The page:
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Torque Wrench Calibration Tolerances.

Discussion in 'IATF 16949:2016 - Automotive Quality Systems' started by S1D3K1CK, Jun 9, 2020.

  1. S1D3K1CK

    S1D3K1CK Member

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    I have a total of 5 torque wrenches and we have them sent to an accredited lab (A2LA) for calibration. My question is, how often is calibration required and what tolerances are allowed? The lab rejected 2 this year and the 2 they rejected HAVE NOT been used since last calibration from the same company. Their explanation is "the tools are cheap and the "clicking" mechanism inside tends to wear out even if the tools are stored properly because the tools are such a cheap brand" We have to follow automotive guidelines (IATF and ISO standards) to calibrate and use of measurement equipment. We also have torque values required by the customer, depending on which installment is required, that the customer has set in place. The calibration company has suggested we "open the tolerance" on the rejected torque wrenches. I have no idea on what that is supposed to mean because we never set the tolerance. If they open the tolerance, would that no longer be an accredited calibration as it states in the IATF requirements? How would I explain that to an auditor if we go that route? Or what steps should be taken to resolve this?
     
  2. Andy Nichols

    Andy Nichols Moderator Staff Member

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    Calibration for such devices is a matter of gathering data and analysis. Experience shows that, in general terms, the more a TW costs, the better it performs. However, in essence, it's about the amount of use they get. You're probably spending a lot of money sending them to a lab, so you may find that, in the long run, getting a torque setting master and checking your own as frequently as you want to, to generate the stability data, is the lower cost and more effective way to go. https://www.mscdirect.com/product/details/46068870 (no affiliation)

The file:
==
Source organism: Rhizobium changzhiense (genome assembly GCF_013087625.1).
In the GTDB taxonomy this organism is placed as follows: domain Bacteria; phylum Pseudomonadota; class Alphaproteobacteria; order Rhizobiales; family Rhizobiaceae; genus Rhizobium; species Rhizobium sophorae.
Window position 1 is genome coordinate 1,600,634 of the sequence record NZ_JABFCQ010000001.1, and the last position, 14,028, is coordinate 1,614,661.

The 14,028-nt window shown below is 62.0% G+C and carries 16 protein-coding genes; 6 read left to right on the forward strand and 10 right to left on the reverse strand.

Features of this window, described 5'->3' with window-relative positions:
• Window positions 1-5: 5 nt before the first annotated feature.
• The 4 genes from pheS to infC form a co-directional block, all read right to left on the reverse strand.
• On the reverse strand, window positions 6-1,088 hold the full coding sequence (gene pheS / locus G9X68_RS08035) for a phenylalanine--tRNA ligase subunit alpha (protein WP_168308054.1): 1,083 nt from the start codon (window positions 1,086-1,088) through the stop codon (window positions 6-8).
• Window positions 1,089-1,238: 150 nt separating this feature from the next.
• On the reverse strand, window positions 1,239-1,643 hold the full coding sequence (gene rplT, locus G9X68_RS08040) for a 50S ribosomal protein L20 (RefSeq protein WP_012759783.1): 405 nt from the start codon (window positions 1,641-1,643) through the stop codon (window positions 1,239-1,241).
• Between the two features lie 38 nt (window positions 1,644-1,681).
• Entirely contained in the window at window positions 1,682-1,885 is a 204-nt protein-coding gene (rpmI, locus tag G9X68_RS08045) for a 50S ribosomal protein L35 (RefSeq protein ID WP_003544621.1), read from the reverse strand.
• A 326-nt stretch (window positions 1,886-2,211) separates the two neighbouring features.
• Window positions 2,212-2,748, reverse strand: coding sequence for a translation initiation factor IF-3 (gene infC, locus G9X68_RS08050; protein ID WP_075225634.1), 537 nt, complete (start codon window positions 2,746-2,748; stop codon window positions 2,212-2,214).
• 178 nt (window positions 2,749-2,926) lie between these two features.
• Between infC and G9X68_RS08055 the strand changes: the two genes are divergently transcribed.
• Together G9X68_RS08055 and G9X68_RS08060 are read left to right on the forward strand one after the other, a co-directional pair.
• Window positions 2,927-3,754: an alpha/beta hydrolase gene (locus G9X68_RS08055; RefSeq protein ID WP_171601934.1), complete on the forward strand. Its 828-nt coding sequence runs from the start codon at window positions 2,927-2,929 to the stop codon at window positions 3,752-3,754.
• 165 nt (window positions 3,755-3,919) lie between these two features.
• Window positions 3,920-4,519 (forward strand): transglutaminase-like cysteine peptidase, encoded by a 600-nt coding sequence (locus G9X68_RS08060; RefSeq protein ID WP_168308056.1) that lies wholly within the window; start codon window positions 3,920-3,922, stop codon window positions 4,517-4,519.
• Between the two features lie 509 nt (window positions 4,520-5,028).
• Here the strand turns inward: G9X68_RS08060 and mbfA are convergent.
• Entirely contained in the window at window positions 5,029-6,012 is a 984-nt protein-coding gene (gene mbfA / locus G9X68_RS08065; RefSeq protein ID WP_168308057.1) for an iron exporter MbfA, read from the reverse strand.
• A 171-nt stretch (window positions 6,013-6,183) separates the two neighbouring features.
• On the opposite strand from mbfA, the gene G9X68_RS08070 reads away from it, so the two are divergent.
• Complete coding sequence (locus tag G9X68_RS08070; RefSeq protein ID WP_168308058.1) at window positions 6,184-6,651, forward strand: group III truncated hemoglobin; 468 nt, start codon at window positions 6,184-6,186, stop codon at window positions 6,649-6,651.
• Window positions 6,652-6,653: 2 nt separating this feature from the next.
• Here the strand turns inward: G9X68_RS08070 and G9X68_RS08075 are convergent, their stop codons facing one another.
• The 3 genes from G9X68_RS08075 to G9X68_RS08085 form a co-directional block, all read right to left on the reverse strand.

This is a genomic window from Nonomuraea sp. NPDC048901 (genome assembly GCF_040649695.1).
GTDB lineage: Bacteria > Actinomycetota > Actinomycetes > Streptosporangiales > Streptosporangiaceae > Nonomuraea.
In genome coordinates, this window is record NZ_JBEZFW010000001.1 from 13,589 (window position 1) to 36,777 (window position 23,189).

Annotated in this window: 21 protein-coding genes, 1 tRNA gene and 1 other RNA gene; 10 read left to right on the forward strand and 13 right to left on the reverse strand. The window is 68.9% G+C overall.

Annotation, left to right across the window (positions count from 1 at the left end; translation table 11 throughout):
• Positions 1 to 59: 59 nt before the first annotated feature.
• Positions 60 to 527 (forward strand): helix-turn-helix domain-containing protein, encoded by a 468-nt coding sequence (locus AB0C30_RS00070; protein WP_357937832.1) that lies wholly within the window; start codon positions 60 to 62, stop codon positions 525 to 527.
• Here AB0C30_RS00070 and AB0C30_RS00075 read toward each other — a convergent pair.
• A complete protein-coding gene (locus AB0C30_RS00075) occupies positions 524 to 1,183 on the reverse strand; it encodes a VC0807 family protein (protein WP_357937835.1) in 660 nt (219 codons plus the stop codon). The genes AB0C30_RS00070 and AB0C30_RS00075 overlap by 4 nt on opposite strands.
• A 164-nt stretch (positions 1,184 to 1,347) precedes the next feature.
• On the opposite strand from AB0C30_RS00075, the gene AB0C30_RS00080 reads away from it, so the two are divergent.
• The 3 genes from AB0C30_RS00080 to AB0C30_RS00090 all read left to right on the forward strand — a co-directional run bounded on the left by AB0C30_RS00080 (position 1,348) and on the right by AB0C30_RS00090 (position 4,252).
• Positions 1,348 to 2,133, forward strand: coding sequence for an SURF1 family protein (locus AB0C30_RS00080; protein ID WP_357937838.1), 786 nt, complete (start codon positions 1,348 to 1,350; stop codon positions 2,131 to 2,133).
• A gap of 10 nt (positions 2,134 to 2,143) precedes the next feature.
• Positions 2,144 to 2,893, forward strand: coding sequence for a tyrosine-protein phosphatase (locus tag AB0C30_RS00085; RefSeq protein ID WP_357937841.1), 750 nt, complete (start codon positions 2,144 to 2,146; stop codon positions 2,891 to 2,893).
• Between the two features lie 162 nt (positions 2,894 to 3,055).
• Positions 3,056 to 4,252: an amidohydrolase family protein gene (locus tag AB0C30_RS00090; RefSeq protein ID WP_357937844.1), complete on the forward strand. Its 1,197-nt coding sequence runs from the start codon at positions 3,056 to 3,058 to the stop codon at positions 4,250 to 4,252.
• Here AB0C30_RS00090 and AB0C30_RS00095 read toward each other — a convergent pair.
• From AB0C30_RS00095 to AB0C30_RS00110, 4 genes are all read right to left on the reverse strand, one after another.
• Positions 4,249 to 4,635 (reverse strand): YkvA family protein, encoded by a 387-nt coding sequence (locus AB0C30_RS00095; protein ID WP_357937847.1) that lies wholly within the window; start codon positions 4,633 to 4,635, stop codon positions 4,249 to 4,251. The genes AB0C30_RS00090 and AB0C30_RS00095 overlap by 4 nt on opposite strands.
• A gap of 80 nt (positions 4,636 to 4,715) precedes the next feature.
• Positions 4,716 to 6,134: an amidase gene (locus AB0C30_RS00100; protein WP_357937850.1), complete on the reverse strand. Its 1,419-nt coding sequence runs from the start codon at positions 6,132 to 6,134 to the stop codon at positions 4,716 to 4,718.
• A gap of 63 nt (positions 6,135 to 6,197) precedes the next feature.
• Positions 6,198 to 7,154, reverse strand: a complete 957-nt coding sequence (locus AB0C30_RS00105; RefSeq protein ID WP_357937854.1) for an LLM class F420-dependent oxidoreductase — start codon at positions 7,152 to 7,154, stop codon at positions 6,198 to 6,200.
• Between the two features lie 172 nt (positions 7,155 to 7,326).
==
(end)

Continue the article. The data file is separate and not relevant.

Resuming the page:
ISO 6789 might help on tolerances etc. At the end of it all, it's the tolerance you agree with the client for that type of fastener.

    The lab isn't affected in any way. You can use whatever tolerance bands you wish. The lab is simply there to report how your wrenches performed. Auditors may not understand what they are being told, so you have to be convinced (and have data) to support your approach. (Good luck with that)

    Recommendation? Buy a torque setting master, get it calibrated, do "verifications" of your torque wrenches on a regular basis (daily, weekly, monthly as you see fit to support production) and look at the data graphs for trends. I've seen Snap-On wrenches go for 5+ years, being used daily on 25mm dia bolts and they didn't need cal. The data is what you need.
     
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  3. S1D3K1CK

    S1D3K1CK Member

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    Our company is order driven so the use of the torque wrenches are sporadic. I think the best option is to get us a torque tester and have that calibrated as you suggested. As for starting that I will have a lot of research to do haha. As per IATF, I haven't found certified calibration company locally so I will have to research the manufacturer we purchase from. Thanks for the info
     
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  4. Andy Nichols

    Andy Nichols Moderator Staff Member

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    For sure. You won't have to do it often, so if they're not local, no biggie. You might find there's a lab which provides their services out of a van, so they may be several states away, but in fact right down the road... (BTW you want an "accredited" lab, not "certified")
     
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